Will Home Whitening Kits Bleach out Fluorosis Stains?
The amount of fluoride you're exposed to when you're a child can affect the formation and appearance of your adult teeth. If you had too much fluoride in your formative years, your teeth may be discoloured or, in extreme cases, pitted and marred by deep brown stains. If you suffer from fluorosis staining, your natural reaction may be to try to make the stains look whiter to make your teeth look better. What are the effects of home whitening on fluorosis stains?
Home Whitening May Not Reach Fluorosis Stains
While home whitening treatments may whiten your teeth enough to give you an improved smile, their effects may not be so brilliant on fluorosis stains. The problem you have here is that fluorosis stains are located inside the tooth rather than on top of it. This makes it a lot harder for the bleaching agents to work on the stains.
You also have to deal with the fact that home whitening kits – and those offered by cosmetic salons – can't legally contain an awful lot of bleach. According to CHOICE Australia, home kits and salon treatments should not contain more than 6% of hydrogen peroxide bleach. This bleach content may not be strong enough to tackle anything but minor surface stains and discolouration.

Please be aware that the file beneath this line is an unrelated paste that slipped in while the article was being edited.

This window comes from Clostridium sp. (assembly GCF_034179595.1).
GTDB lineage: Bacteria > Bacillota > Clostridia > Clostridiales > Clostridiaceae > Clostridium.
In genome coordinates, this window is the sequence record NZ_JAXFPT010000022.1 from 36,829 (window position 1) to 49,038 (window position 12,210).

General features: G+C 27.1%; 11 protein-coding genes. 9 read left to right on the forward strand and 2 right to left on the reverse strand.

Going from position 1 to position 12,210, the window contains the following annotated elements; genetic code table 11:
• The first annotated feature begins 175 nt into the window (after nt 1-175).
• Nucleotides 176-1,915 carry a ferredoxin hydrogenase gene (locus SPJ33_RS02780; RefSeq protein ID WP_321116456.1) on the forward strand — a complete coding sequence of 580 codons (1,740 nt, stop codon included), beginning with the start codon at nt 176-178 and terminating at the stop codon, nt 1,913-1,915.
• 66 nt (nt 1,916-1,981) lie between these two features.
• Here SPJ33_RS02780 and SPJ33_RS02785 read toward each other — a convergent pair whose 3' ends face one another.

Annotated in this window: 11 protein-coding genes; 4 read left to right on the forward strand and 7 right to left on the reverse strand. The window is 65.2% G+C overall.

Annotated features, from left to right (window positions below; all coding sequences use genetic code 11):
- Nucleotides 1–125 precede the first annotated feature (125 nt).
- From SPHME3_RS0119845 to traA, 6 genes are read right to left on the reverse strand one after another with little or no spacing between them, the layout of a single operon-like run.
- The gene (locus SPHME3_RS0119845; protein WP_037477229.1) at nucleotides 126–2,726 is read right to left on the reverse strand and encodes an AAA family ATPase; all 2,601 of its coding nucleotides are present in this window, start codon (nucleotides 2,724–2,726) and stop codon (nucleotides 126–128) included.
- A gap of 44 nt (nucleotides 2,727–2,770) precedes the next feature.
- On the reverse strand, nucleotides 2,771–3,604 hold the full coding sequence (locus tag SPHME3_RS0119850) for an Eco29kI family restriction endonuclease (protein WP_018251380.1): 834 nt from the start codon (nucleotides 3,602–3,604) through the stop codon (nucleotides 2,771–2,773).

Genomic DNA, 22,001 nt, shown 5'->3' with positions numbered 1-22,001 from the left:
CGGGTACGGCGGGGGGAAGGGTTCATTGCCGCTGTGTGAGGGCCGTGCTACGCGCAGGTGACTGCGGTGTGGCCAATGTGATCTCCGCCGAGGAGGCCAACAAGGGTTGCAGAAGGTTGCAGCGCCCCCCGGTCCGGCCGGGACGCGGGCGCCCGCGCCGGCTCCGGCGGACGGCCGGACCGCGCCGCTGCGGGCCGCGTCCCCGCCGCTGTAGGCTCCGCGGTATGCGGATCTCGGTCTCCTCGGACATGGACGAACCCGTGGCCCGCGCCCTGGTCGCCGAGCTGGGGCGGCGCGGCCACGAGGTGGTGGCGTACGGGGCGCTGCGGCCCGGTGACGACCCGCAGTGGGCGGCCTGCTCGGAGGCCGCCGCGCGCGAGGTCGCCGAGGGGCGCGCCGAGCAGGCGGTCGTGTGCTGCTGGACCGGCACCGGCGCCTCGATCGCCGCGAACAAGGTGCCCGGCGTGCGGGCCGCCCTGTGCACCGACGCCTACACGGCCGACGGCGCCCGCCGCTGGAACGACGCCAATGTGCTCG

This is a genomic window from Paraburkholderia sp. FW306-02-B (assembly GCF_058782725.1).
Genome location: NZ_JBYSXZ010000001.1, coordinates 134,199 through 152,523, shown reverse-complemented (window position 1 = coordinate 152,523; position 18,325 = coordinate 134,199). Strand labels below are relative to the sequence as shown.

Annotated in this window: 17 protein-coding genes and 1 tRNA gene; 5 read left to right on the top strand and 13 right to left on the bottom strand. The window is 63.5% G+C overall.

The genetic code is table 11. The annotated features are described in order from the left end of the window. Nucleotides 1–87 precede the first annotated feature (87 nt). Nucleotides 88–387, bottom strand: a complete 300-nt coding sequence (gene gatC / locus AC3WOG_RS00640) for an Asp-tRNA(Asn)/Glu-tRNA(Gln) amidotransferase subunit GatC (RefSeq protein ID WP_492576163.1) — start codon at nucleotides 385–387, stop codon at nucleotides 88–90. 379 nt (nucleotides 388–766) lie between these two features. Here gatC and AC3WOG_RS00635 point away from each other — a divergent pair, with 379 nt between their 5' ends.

Home Whitening May Make Fluorosis Stains Look Worse
If you use a home whitening kit on fluorosis stained teeth, you may end up with a worse look than you had originally. You may be able to whiten up the parts of your smile that aren't stained; however, this new whiteness may make the fluorosis stains stand out even more. Your staining may become more prominent if your other teeth become even a little whiter.
Alternatives to Home Whitening Treatments
If you have fluorosis staining, you should talk to your dentist before you attempt to whiten your teeth yourself. Your dentist may be able to recommend professional whitening treatments that give you a deeper bleach. Dentists have more leeway on the bleach content they can use in whitening procedures and are allowed to use treatments that contain up to 38% hydrogen peroxide, according to CHOICE Australia.
If whitening is not the best initial option for you, your dentist can recommend other ways to get rid of your fluorosis stains and whiten your teeth. For example, you may be able to get rid of these stains by having the top layers of your enamel removed in a microabrasion process. Alternatively, your dentist may be able to use bonding, veneers or crowns to cover up the stains completely to fix your smile.